Kan Kaung Ba Zay Myanmar… Sannu Nigeria

A couple weeks ago I said goodbye and good luck to the wonderful people of Myanmar.  It was a year of re-awakening for me.  Seeing the juxtaposition of extreme poverty literally leaning up against extreme wealth brought me to full attention once again.  I had the good fortune of teaching 29 third graders and helping them to defog their vision and start to see some of the realities of their emerging country.  For those of you that have followed along these last 10 months, you know the ups and downs.  But ultimately it was an experience that gave me yet another lens in which to see the challenges that are faced by so many people around our globe.  And this includes the challenges of the upper class (wealthy) that can easily distance themselves from the hardships of life, but need to keep their eyes open, reach out and help those less fortunate.  That is what I tried to do with my little, wealthy, eager third graders.  I hope they see the world a bit more clearly and with more compassion now.

I am now back in the Oregon, USA.  It is a gorgeous state I must say. So green, so clean, so healthy and working hard to be good to the world.  And of course it is always nice to be home to the familiar.  But I am not here for long.  I am leaving next week for a three month job in Abuja, Nigeria.  I will be filling in for a teacher that had to leave the school year early. This time I’ll be teaching 4th graders.  Will I ever return to the what I know and truly love – secondary and humanities?

I have always wanted to visit the continent of Africa.  I am thrilled for this opportunity.  I am trying to learn a bit of Hausa, one of the many local languages.  “Sannu” means “Hello” by the way.

So until I get settled in Nigeria, I will leave you with a few parting photos of Myanmar, Inle Lake to be exact.  Have a great spring!

Gretchen

Boats

Tourists boats on the lake.

Buddha

I just loved this Buddha. The plants, the color… This one I found in the center of the lake on a small island surrounded by Stuppas in all states of ruin.

Fishermen 1

These are the famous foot paddler fishermen of Inle Lake.

Lotus and fiber

I visited a Lotus flower fiber weaving group out on the lake. They pull the fiber from the stems and weave it into a rough fiber similar to linen. Very beautiful and very expensive.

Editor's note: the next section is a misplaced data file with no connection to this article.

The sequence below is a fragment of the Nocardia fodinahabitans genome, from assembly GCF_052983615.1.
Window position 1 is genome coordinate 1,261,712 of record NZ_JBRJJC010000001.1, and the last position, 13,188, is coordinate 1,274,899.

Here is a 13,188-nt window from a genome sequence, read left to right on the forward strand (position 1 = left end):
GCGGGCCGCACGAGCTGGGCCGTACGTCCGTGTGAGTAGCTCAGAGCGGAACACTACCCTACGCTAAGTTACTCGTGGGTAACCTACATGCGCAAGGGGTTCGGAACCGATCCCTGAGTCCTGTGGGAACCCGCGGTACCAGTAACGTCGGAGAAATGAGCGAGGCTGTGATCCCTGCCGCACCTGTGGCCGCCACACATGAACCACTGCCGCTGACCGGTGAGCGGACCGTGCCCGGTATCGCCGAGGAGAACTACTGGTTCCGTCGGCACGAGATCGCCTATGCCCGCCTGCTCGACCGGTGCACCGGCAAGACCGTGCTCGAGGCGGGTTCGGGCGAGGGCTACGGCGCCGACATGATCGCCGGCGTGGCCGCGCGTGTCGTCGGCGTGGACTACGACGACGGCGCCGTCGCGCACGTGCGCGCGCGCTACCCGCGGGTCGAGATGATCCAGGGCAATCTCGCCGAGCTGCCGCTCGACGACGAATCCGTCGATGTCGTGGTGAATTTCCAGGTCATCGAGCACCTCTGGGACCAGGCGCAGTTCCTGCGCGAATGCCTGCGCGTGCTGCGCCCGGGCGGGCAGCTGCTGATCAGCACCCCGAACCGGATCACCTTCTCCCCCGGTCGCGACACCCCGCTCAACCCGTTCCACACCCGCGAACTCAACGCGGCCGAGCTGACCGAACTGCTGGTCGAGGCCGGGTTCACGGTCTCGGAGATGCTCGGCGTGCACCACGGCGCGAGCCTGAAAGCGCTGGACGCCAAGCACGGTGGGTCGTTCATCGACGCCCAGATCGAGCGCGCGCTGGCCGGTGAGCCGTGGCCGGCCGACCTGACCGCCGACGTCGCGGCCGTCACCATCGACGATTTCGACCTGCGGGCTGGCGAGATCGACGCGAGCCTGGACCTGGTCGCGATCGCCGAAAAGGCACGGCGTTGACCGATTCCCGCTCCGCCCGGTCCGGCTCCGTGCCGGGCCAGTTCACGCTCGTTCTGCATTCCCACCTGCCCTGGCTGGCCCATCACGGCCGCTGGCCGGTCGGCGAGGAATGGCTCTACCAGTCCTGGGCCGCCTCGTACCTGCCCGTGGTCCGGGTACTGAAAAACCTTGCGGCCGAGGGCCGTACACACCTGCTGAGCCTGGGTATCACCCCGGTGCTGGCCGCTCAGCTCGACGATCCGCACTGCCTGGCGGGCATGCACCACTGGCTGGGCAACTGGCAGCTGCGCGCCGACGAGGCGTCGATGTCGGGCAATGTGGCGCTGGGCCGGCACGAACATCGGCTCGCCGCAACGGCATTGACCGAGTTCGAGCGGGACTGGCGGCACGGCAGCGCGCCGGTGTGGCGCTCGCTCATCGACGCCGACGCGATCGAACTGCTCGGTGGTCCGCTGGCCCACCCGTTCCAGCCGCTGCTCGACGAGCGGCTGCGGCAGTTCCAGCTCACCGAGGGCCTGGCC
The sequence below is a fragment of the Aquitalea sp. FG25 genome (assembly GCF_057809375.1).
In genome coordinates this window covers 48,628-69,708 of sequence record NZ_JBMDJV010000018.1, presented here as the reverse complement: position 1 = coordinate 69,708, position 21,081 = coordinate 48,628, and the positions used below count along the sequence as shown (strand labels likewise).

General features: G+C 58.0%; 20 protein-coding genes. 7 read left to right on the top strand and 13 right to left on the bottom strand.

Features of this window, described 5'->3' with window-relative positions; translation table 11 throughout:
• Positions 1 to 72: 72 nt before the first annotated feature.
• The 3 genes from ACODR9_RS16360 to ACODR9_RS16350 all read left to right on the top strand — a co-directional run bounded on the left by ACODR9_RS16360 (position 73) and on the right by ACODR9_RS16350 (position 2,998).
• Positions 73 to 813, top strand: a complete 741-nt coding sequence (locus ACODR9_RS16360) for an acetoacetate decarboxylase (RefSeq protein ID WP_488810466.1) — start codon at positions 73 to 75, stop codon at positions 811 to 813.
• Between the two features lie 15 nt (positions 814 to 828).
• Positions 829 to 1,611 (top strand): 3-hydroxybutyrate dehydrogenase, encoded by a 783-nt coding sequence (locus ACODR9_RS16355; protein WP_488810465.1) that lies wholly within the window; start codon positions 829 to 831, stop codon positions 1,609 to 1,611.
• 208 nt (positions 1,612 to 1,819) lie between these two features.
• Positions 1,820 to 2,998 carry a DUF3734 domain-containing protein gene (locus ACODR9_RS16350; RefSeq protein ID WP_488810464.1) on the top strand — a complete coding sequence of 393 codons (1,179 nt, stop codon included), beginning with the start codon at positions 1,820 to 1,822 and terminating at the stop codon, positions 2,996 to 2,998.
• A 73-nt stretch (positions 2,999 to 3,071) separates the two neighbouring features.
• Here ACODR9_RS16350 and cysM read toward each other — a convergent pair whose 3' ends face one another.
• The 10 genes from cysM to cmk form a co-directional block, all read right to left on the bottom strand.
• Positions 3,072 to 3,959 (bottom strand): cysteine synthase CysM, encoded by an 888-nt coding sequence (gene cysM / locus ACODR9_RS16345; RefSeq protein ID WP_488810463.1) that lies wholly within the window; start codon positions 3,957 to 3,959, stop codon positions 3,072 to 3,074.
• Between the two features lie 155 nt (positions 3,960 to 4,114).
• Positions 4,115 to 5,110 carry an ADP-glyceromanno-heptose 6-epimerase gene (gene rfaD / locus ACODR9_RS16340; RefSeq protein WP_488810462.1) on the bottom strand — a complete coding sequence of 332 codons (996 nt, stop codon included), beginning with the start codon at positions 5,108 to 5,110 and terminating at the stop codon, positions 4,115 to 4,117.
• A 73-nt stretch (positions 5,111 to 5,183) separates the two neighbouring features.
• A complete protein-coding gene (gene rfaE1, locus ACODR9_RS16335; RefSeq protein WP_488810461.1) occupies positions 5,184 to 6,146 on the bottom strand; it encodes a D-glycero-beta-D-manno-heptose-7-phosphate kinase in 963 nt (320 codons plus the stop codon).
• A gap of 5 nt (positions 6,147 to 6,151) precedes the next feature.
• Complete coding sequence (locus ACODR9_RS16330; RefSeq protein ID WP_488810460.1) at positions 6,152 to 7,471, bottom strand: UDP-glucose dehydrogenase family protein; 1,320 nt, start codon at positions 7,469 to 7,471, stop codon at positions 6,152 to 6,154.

Monks

A typical scene walking down the back streets. Young monks heading back to the temple.

Pasta

I ordered spaghetti and this lovely man made it right there on the spot.

4 Comments

Filed under Adventure, Myanmar / Burma, Nigeria, Photography, Travel

4 responses to “Kan Kaung Ba Zay Myanmar… Sannu Nigeria

  1. Great photos! Let’s talk before you leave… call me : ) excited for your next adventure!

  2. Sandy Anderson

    Gretchen, this has been a great journey for me, as well as you. And you’re off again. So I’ll be waiting for the next chapter in your blog. You may have a career in blogging. Love and many hugs, Sandy

  3. Share your thoughts about the wealth v poverty especially in Yangon and the usual tourist trail. I got down the back roads on a bike and really loved it cycling from the mountains to the bay of bengal.

  4. leamcleod

    Gretchy, Excited for you! Where are you now? How long, etc???

    Lea McLeod, M.A. Founder, The Job Success Lab (+1) 503-694-8778

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    From: Sunshine Impressions Reply-To: Sunshine Impressions Date: Sunday, March 16, 2014 at 12:31 PM To: Lea McLeod Subject: [New post] Kan Kaung Ba Zay Myanmar Sannu Nigeria

    WordPress.com Gretchen Fogelstrom posted: “A couple weeks ago I said goodbye and good luck to the wonderful people of Myanmar. It was a year of re-awakening for me. Seeing the juxtaposition of extreme poverty literally leaning up against extreme wealth brought me to full attention once again. I”

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